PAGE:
Disasterology 2: hard questions for Breezy Point homeowners a year after Sandy
For survivors of Superstorm Sandy in the U.S. Northeast, the Sendai tsunami in Japan and the massive earthquake in Chengdu, China, the scars of disaster are still palpable. Iâ€™m part of a group of journalists brought together by the East-West Center in Hawaii to see how the people and environments hit by these catastrophes are faring, one year,Â two years and five years later. We began our tour on Sept. 29. Here are the other posts in the series:
- Storm warnings that work â€” a lesson from Sandy
- Learning to shout after the Fukushima disaster
- Disaster Candy in Japan
- When the high ground isnâ€™t high enough
- Signs of commerce return to â€śThe Town That Disappearedâ€ť
- Earthquake-scarred Sichuan village reimagined as tourist hub, memorial
- A panda baby boom, five years after Sichuan earthquake
Breezy Point, Queens, New York:
Of all the New York oceanfront communities that Sandy devastated, Breezy Point on the Rockaway peninsula took some of the hardest blows. Breezy Point, a peninsula on the southern shores of New York City, suffered not just from rain and flooding from the storm surge, but also a fast-moving fire that destroyed 125 homes. The storm knocked down another 230. One year later, the neighborhood is struggling with the aftermath and hard questions about how sustainable it will be after the rebuilding.
On some streets, only the concrete foundations of houses remain. Others are completely gone, leaving nothing but weedy vacant lots in their place. This month, construction crews blanketed the neighborhood as builders put together new structures where the old one-story bungalows used to be.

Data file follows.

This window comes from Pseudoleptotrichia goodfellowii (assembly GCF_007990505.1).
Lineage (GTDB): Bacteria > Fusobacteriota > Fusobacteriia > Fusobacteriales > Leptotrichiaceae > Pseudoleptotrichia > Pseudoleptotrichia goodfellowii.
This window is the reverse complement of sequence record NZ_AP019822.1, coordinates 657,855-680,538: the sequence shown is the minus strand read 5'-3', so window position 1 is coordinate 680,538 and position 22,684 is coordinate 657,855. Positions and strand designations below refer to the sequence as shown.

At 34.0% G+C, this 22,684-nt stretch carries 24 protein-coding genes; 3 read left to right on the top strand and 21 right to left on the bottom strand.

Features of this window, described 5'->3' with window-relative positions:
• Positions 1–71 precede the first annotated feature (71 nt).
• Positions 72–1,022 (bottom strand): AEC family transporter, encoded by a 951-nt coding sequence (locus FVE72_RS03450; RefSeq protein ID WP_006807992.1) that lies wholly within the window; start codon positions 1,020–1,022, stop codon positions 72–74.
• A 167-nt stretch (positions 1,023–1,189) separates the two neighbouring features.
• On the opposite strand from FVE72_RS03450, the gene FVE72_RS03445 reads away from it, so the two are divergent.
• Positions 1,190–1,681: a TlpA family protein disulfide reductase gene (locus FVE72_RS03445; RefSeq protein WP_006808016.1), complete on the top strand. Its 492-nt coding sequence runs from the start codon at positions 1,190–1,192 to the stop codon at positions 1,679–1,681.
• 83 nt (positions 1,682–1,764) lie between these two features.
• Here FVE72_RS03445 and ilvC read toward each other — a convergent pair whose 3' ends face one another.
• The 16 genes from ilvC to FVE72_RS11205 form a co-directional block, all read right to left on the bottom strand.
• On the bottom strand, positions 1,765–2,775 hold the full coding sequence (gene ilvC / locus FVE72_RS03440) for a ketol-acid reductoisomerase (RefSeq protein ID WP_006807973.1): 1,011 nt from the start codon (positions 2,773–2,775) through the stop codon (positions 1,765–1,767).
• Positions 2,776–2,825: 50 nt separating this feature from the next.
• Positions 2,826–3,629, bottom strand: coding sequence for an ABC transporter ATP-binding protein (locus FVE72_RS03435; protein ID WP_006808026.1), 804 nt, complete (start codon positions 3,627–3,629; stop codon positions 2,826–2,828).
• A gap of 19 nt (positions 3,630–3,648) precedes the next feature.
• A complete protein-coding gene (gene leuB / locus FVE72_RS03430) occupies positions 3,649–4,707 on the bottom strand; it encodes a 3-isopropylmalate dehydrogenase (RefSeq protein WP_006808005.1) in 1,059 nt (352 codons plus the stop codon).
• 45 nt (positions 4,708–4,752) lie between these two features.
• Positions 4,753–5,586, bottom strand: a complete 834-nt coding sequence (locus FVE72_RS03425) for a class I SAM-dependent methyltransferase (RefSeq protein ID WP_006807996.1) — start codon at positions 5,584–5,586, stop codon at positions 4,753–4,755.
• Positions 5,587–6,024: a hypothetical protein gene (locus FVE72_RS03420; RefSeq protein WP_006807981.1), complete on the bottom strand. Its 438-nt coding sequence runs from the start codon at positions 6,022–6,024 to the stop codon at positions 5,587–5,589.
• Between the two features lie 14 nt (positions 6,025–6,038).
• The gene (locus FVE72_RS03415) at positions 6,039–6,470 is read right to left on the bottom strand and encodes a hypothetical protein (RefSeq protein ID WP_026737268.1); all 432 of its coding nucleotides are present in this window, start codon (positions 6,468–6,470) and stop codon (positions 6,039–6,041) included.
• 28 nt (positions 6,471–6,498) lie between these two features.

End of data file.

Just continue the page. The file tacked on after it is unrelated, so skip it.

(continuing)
Mike Schramm, editor of The Rockaway Point newspaper and a volunteer firefighter, recalled for a group of visiting reporters the hellish scene where firefighters were kept from the flames because the burning homes were surrounded by water four feet deep. â€śIt was terrible to just watch it go,â€ť Schramm told the visiting journalists studying New Yorkâ€™s recovery efforts.
The Rockaways have traditionally been home to modest one-story bungalows, and some survived Sandy. But those who rebuild on this vulnerable barrier island are building bigger, and building higher. The U.S. Federal Emergency Management Agency requires new construction in this area to have living space 12 feet (almost 4 meters) above sea level, and the old homes sat on land about four feet above sea level, Schramm said. The new structures sit at the top of a flight of outdoor steps, with storage space and garages where the old front doors used to be.
One resident, Lucy Sanchez, remembers riding out the storm in her home one long block from the beach. Instead of trying to keep the flood out, she and her husband Jose opened the back door and let the water come in the front and out the back. It meant they had about one foot of water in their first floor, but not more. They rebuilt, a bit higher, with a new wooden deck and a flourishing herb garden.
Commerce is coming back, slowly. The local Key Food supermarketâ€™s sign still says â€śKey Fo,â€ť with the errant second â€śoâ€ť and â€śdâ€ť long gone. The former Harbor Light Pub is a vacant lot surrounded by a plywood fence.
Thereâ€™s a big â€śOpen for Businessâ€ť sign on the Thai Rock restaurant, which sits on the Jamaica Bay side of the Rockaway peninsula, in the shadow of the Cross Bay Veterans Memorial Bridge. Closed after Sandy and reopened in a limited way in May, the restaurant serves customers on its outdoor deck while workers paint, plaster and install fixtures inside.
While the bar survived Sandy, the kitchen didnâ€™t, according to co-owners Bob and Metta Kaskel. Chef Karog Rangsiratanakul makes do with a gas grill, a pair of giant coolers and a beach umbrella for shade on a summer-like autumn day.
Bob Kaskel said his business sustained $1.5 million in damage, for which he has been compensated $17,000 so far. He clearly loves the setting, and plans to bring Thai Rock back to full operation, but he acknowledges the challenges of doing business on a shifting sand: â€śForget about my place, how can any place survive here?â€ť
(Photos of Breezy Point and the Rockaways, and Karog Rangsiratanakul by Deborah Zabarenko/Reuters)